Saturday, January 28, 2017

Raptor Runs

It has been challenging working in our two raptor routes in January, between icy roads, illness, and out-of-state trips. We finally had two days, back to back, with reasonably cooperative weather when we were both home and not coughing: Jan. 24 and 25.

We did the Grand Ronde route the first day. That route extends from a few miles west of Grand Ronde to Sheridan, with lots of side road excursions. I had both cameras with me since I've learned that some of those distant accipiters, in particular, are very hard to tell apart. A photo zoomed up on the computer is a great help. However, taking photos slows things down and we had to skip one usual side trip in order to finish before dark. Happily, the owners of that property were home and reported to me what they saw that day. Another cooperator reported a Great Horned Owl heard at her place that night. I love my route cooperators!

The first distant bird that I spent too much time photographing, I admit, was not an unknown. It was White Wing, the mostly white Red-tailed Hawk that has hung out in the Grand Ronde area for many, many years. I don't know how long but the first time I saved an email about it was in 2005. Here it was on Jan. 24, 2017. I wish I could have had a photo from the back, showing the white wings and red tail. Maybe next time...

We were happy to see the two White-tailed Kites still at Shenk Wetlands. I was afraid our long spell of freezing, snowy weather would have driven them off. Hopefully, they'll nest in the area this year as they have in the past. But for the first time in several years, we missed seeing Red-shouldered Hawks anywhere on the route. Hopefully, they did not leave during the cold weather.

The most exciting find was a Merlin right in Willamina. I snapped a quick photo and then it flew. My shot does not show the white line over the eye well, but if you look closely you can see the narrow white bars between wide dark bars in the tail. I'm still hoping for a decent photo of a Merlin someday. They don't tend to sit for long in one spot and when they fly, they disappear in an instant. Falcons are fast!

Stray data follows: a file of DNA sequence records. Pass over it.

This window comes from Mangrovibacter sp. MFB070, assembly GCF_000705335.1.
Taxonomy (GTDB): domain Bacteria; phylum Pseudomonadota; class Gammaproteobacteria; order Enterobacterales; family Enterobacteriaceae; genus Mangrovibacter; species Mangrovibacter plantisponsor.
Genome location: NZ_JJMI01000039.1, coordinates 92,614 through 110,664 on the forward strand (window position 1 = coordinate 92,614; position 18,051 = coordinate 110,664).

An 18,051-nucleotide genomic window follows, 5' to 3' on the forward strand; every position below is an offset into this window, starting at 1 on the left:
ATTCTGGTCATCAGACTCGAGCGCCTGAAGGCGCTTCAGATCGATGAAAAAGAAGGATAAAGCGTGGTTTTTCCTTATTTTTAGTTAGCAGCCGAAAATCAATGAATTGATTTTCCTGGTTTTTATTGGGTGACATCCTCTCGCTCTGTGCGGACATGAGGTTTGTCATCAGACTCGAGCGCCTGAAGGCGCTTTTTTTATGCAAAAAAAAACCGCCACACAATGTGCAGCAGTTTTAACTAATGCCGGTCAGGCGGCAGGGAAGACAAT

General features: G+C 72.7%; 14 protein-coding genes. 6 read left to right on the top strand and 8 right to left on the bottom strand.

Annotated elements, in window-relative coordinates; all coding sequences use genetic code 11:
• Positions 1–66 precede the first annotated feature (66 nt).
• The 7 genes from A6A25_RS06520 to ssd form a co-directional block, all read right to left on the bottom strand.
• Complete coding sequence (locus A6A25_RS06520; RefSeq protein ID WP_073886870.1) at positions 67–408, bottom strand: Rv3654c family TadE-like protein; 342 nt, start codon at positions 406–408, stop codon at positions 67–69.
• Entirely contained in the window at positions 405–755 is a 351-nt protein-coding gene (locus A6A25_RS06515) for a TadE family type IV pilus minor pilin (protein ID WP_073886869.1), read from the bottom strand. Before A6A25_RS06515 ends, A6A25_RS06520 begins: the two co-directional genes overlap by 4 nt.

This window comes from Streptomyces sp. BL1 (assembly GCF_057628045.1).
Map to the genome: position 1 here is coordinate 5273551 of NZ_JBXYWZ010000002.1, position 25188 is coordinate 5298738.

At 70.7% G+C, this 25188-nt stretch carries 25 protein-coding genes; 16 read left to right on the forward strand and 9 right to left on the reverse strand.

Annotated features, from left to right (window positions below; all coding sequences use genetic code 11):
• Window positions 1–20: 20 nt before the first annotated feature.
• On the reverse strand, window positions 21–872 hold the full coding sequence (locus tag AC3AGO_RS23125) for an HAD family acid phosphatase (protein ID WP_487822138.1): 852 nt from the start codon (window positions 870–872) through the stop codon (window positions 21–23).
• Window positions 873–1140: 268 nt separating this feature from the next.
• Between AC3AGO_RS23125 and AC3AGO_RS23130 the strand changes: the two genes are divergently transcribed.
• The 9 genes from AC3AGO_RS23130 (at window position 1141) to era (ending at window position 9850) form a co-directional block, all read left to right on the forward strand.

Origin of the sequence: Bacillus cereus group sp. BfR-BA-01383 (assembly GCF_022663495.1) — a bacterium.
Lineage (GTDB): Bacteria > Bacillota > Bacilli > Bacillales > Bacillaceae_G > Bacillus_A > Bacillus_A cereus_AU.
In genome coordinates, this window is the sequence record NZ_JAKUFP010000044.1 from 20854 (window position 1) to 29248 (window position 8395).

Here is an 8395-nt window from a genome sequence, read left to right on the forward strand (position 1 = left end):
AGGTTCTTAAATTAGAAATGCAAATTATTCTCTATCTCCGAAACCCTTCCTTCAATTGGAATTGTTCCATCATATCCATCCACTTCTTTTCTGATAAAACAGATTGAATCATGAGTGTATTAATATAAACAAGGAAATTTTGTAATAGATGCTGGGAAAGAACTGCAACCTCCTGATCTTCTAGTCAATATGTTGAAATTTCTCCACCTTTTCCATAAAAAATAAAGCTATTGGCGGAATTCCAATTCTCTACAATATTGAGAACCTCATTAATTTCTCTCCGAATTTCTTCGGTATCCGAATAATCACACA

There is a large elk herd in the Sheridan area, reportedly 120 strong. We saw them, or some of them, resting on a hillside as we scanned for raptors.

The Rough-legged Hawk we had seen the month before just west of Sheridan was in almost the same spot again this day. Naturally, I took a photo.

 Below is the photo I took the month before on the route...

 The next day, Wednesday, Jan. 25, we headed east for our North Santiam route that starts in Salem where Highway 22 crosses I5 and extends to Gates with roads both north and south of 22. It started out well with more than the usual Red-tailed Hawks and American Kestrels, but soon fell back to its ordinary, low numbers.

In Mehama/Lyons, we buy lunches-to-go at the Dragon Gate restaurant and take them to John Neal/Lyons City park to eat them while we watch for raptors. Then I hike around the ponds looking for Red-shouldered Hawks that we used to see there. No luck for the last several years on those birds, but I did find two accipiters and lots of waterfowl.

These Gadwalls are always here.

This time, they were joined by lots and lots of Northern Shovelers.

But the most exciting find of the day was an otter.

It did not see me taking photos until after it had slipped into the water and been fishing for a time. When it spotted me, it followed me along the bank, growling. This is just what the otters that occasionally visit our farm pond do. They are very feisty critters.

Oh, and those distant raptors. This one was *really* distant... and behind branches. I used my Nikon Coolpix P900 with the super zoom to bring it up closer.

Sometimes, with Accipiters, I find the tail the most helpful id point. Cooper's have shorter feathers on the outside of their tails, giving the tails a rounded appearance. In contrast, Sharpshins often show a notch in their tail.

 Rounded tail on this bird made me call it a Cooper's. The other accipiter flew in as I was scoping the above bird... much closer. It was the size of a Sharpshin and flew with the rapid wingbeats of a Sharpie.
Our route ends where it began in Salem. We then go to a restaurant for supper, usually Mina's in South Salem, for their delicious Pho. This time,  I talked Johnny into driving home after supper via River Rd. and across the bridge to Independence instead of going through Salem. It's a long way around but scenic. Instead of cutting over to Hwy 99 at Independence, I always drive on to Rogers Rd. and take it to 99. This time a Short-eared Owl appeared at dusk over the field beside the road. A great ending to a long day.

February looks to be as crowded with out-of-state trips as January, so who knows when our next raptor routes will be. It is always interesting to see what we find whenever we go.

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